Last week the House of Representatives passed a bill intended to strengthen consumer protection for Rhode Island homeowners, but not everyone thinks it’s a good idea.
Ted Sarno, Director of the Building Department for the City of Warwick, said he read over the bill with “incredulity.” He is worried that the bill will ultimately hurt consumers by pushing insurance companies out of the state.
The bill, sponsored by Rep. Brian Kennedy (D-Dist. 38, Hopkinton), focuses specifically on homeowner’s insurance and the impact of natural disasters, like hurricanes.
“It’s a good consumer protection bill,” said Kennedy, who said some from the insurance industry are calling it “the most important piece of legislation for homeowners in Rhode Island.”
The bill expands upon legislation that was passed in the mid-2000’s after hurricanes like Katrina wreaked havoc on the southern United States.
“People in our area were asked to pay higher premiums to offset insurance claims on the hardest hit areas,” said Kennedy.
Because of the damage, the re-insurance market, that protects companies against excess losses, began to pull out of many coastal areas, including those in Rhode Island. Those insurance companies that still offered policies switched from dollar-based storm damage deductibles to percentage-based deductibles, forcing Rhode Islanders to pay more out of pocket. In Warwick with 39 miles of shoreline, homeowners saw premiums jump is they could even get homeowners insurance.
The previous bill outlined when a hurricane deductible would be used for storm damage, a law that saved consumers money when Hurricane Irene was downgraded to a Tropical Storm before hitting Rhode Island.
Surrounding New England states picked up the previous bill, and Kennedy thinks this bill will serve as a model for neighboring states, too.
“They’re going to copy what we’ve done here,” he said.
The legislation passed last week adds three components to the law currently on the books.
First it prohibits insurance companies from charging clients more than one hurricane deductible per year, even if the area is hit by multiple hurricanes.
“The last thing we want them to do is get hit by another storm and pay all of that money out of pocket again,” said Kennedy.
The second component allows residents a grace period on payments to their insurer should they be forced out of their homes. Kennedy said it would allow people who are not getting their mail to have extra time to pay their bills.
“It ensures their insurance won’t get cancelled because of a catastrophe,” he said.
The Department of Business Regulation would oversee the rules for the declaration of a catastrophe.
The bill also establishes a protocol for mediation between the insurance company and the insured to prevent lawsuits should problems arise.
Sarno said the bill referenced hurricanes many times, but focused mainly on wind damage, and was careful to keep flood damage out of the equation. Sarno said homeowners are “damned if you do and damned if you don’t” with the bill. He said most modern homes are up to code for wind damage, but older homes that need to be retrofitted could face issues with insurers. He said a family member’s home had to be fitted with automatic hurricane shutters in order for them to be insured, which cost them thousands of dollars upfront. Sarno said homeowners can’t mitigate those costs.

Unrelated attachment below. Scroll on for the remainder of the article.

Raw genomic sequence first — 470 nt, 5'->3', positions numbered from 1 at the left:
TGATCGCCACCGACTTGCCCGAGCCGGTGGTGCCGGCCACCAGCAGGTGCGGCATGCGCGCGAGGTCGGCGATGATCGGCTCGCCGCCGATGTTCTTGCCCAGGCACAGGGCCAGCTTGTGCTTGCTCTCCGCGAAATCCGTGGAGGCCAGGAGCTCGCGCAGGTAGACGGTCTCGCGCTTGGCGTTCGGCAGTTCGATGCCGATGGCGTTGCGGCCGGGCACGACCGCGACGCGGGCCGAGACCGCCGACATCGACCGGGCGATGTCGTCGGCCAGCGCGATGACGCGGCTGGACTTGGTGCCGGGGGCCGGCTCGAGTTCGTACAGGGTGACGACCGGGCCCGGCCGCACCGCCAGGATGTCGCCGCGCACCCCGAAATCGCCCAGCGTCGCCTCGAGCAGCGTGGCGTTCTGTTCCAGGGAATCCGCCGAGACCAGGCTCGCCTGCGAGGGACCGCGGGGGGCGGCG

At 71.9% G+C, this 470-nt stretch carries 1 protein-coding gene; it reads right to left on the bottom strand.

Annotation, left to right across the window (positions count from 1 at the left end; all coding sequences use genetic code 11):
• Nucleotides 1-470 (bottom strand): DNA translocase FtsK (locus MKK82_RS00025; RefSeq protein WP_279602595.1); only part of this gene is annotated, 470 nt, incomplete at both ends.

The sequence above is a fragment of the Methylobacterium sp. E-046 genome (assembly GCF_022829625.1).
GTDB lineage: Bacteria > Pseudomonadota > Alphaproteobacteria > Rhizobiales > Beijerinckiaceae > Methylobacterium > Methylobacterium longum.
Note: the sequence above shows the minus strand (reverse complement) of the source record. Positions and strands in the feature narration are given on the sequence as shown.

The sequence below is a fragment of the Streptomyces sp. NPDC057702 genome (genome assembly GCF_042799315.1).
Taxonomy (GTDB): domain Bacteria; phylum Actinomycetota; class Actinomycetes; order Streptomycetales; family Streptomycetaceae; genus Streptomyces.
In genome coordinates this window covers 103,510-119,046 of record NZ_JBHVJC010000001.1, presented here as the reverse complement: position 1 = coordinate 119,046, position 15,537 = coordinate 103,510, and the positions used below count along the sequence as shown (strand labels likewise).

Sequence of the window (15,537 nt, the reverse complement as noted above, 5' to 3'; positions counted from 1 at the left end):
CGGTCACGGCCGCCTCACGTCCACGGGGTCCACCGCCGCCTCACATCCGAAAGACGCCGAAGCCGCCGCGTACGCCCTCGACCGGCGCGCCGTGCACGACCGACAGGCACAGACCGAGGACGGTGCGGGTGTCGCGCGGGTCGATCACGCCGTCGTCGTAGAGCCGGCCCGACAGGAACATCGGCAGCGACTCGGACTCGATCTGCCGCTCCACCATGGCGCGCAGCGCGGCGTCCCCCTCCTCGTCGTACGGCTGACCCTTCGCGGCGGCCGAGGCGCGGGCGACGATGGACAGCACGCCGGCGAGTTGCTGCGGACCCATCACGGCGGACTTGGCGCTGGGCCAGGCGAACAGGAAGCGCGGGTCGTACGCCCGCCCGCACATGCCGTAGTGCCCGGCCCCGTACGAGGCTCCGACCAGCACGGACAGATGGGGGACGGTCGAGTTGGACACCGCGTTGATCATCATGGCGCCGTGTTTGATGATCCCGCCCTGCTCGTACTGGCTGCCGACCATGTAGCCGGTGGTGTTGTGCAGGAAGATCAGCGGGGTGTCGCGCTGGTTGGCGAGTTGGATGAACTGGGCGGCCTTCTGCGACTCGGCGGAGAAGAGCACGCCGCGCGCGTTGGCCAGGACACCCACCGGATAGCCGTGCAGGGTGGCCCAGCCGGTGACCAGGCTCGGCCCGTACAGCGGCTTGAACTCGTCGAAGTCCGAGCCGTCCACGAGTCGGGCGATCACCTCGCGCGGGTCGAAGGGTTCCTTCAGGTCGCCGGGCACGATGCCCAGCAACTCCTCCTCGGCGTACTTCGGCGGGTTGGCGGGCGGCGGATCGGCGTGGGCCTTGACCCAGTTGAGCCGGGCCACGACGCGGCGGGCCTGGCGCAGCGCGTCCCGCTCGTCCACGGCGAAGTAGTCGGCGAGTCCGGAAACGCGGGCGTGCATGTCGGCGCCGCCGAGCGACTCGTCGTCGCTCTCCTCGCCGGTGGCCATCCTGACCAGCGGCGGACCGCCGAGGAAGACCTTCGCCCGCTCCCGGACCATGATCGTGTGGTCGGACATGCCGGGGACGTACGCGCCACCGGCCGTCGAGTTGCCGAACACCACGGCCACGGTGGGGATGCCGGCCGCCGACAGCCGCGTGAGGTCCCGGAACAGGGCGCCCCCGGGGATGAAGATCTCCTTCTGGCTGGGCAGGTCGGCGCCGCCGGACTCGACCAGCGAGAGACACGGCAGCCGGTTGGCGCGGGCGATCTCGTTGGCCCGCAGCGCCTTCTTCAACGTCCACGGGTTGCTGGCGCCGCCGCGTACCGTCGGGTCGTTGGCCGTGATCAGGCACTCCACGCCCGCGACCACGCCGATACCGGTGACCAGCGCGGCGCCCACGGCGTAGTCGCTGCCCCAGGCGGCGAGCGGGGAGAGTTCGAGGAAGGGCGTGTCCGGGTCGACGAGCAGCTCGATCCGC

But Sarno’s main issue with the bill is the potential to push insurers out of Rhode Island.
“Insurance companies will say, ‘Fine we’re not going to insure you anymore,’” he said, contending that insurers may not want to comply with the new regulations.
The previous legislation tackled the switch from dollar-based to percentage-based deductibles by capping them at 5-percent. Kennedy said that if someone wanted to claim damages on a home assessed at 300,000, they would have to pay the first $15,000 if they had a 5-percent deductible.
“That’s a lot of money someone has to take out of their pockets before the insurance company even gives them a penny,” he said.
He urges consumers to “go out and look” for additional quotes from insurance companies that still offer dollar-based deductibles.
But Sarno is worries that Rhode Islanders won’t have many alternative options.
“The list of insurers will become less and less,” he said.
He suggested the Department of Building Regulation could upfront deductibles through a community development fund, versus dictating what insurers could do.
“It seems to me insurance companies are going to say, ‘Watch out, I don’t want to get involved in Rhode Island, why should I?’” he said.
Sarno said the bill was “lovely to read” but impractical.
Mayor Scott Avedisian disagrees, and thinks the bill is a good step forward in consumer protection policies, especially for the residents of Warwick.
“This is an important change of insurance for the city since we have 39 miles of coastline and many of our coastal neighborhoods have been plagued by higher and higher insurance rates, costly flood insurance costs, and expensive wind and hurricane insurance issues,” he said. “This legislation will assist in equalizing these insurance costs and treating all coastal property owners the same.”
Kennedy said the new additions to the bill would help consumers breathe easier.
“It’s going to provide homeowners with that much more comfort,” he said.
An identical bill introduced in the Senate by Sen. Joshua Miller (D-Dist. 28, Cranston, Warwick) is being held for further study.